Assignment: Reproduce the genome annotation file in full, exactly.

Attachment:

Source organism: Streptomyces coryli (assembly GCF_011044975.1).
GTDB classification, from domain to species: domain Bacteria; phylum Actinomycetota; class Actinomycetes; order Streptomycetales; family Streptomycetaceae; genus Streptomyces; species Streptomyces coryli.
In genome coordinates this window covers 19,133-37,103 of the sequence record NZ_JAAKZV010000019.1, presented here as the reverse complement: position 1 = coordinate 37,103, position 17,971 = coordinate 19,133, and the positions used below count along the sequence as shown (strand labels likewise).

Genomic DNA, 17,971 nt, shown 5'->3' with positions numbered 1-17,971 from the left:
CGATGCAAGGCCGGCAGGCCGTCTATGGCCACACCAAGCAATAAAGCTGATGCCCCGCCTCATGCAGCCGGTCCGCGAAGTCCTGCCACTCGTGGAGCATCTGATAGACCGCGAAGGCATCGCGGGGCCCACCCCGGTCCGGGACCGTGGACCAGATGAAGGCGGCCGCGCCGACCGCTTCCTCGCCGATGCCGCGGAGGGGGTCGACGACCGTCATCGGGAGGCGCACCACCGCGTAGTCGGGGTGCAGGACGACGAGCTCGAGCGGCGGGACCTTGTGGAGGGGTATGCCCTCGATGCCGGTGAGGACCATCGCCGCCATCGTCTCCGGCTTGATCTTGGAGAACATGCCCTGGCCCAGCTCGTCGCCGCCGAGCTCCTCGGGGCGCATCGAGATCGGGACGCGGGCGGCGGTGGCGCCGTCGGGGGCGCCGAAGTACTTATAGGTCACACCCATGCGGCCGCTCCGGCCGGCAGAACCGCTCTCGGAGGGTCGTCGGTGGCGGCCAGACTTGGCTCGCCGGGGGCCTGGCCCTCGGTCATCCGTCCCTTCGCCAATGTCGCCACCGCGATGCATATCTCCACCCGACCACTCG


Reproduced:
Source organism: Streptomyces coryli (assembly GCF_011044975.1).
GTDB classification, from domain to species: domain Bacteria; phylum Actinomycetota; class Actinomycetes; order Streptomycetales; family Streptomycetaceae; genus Streptomyces; species Streptomyces coryli.
In genome coordinates this window covers 19,133-37,103 of the sequence record NZ_JAAKZV010000019.1, presented here as the reverse complement: position 1 = coordinate 37,103, position 17,971 = coordinate 19,133, and the positions used below count along the sequence as shown (strand labels likewise).

Genomic DNA, 17,971 nt, shown 5'->3' with positions numbered 1-17,971 from the left:
CGATGCAAGGCCGGCAGGCCGTCTATGGCCACACCAAGCAATAAAGCTGATGCCCCGCCTCATGCAGCCGGTCCGCGAAGTCCTGCCACTCGTGGAGCATCTGATAGACCGCGAAGGCATCGCGGGGCCCACCCCGGTCCGGGACCGTGGACCAGATGAAGGCGGCCGCGCCGACCGCTTCCTCGCCGATGCCGCGGAGGGGGTCGACGACCGTCATCGGGAGGCGCACCACCGCGTAGTCGGGGTGCAGGACGACGAGCTCGAGCGGCGGGACCTTGTGGAGGGGTATGCCCTCGATGCCGGTGAGGACCATCGCCGCCATCGTCTCCGGCTTGATCTTGGAGAACATGCCCTGGCCCAGCTCGTCGCCGCCGAGCTCCTCGGGGCGCATCGAGATCGGGACGCGGGCGGCGGTGGCGCCGTCGGGGGCGCCGAAGTACTTATAGGTCACACCCATGCGGCCGCTCCGGCCGGCAGAACCGCTCTCGGAGGGTCGTCGGTGGCGGCCAGACTTGGCTCGCCGGGGGCCTGGCCCTCGGTCATCCGTCCCTTCGCCAATGTCGCCACCGCGATGCATATCTCCACCCGACCACTCG